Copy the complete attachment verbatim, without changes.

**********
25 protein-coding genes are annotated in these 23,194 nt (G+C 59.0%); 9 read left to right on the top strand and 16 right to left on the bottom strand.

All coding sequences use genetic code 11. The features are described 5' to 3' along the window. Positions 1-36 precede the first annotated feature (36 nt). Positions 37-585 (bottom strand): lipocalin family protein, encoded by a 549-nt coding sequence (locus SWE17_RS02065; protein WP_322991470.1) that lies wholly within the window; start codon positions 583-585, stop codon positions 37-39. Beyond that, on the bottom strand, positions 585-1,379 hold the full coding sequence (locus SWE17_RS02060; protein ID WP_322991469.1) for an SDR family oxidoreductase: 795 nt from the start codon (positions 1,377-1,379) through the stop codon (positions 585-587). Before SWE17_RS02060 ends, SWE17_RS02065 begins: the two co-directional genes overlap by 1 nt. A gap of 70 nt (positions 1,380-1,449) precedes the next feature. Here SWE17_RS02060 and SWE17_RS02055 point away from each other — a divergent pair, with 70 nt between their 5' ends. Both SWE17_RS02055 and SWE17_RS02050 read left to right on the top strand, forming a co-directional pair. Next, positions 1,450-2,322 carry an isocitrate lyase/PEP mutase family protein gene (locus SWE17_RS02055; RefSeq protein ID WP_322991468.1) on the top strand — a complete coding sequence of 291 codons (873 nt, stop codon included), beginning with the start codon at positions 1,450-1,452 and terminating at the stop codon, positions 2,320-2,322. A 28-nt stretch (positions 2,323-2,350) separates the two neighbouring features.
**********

25 protein-coding genes are annotated in these 23,194 nt (G+C 59.0%); 9 read left to right on the top strand and 16 right to left on the bottom strand.

All coding sequences use genetic code 11. The features are described 5' to 3' along the window. Positions 1-36 precede the first annotated feature (36 nt). Positions 37-585 (bottom strand): lipocalin family protein, encoded by a 549-nt coding sequence (locus SWE17_RS02065; protein WP_322991470.1) that lies wholly within the window; start codon positions 583-585, stop codon positions 37-39. Beyond that, on the bottom strand, positions 585-1,379 hold the full coding sequence (locus SWE17_RS02060; protein ID WP_322991469.1) for an SDR family oxidoreductase: 795 nt from the start codon (positions 1,377-1,379) through the stop codon (positions 585-587). Before SWE17_RS02060 ends, SWE17_RS02065 begins: the two co-directional genes overlap by 1 nt. A gap of 70 nt (positions 1,380-1,449) precedes the next feature. Here SWE17_RS02060 and SWE17_RS02055 point away from each other — a divergent pair, with 70 nt between their 5' ends. Both SWE17_RS02055 and SWE17_RS02050 read left to right on the top strand, forming a co-directional pair. Next, positions 1,450-2,322 carry an isocitrate lyase/PEP mutase family protein gene (locus SWE17_RS02055; RefSeq protein ID WP_322991468.1) on the top strand — a complete coding sequence of 291 codons (873 nt, stop codon included), beginning with the start codon at positions 1,450-1,452 and terminating at the stop codon, positions 2,320-2,322. A 28-nt stretch (positions 2,323-2,350) separates the two neighbouring features.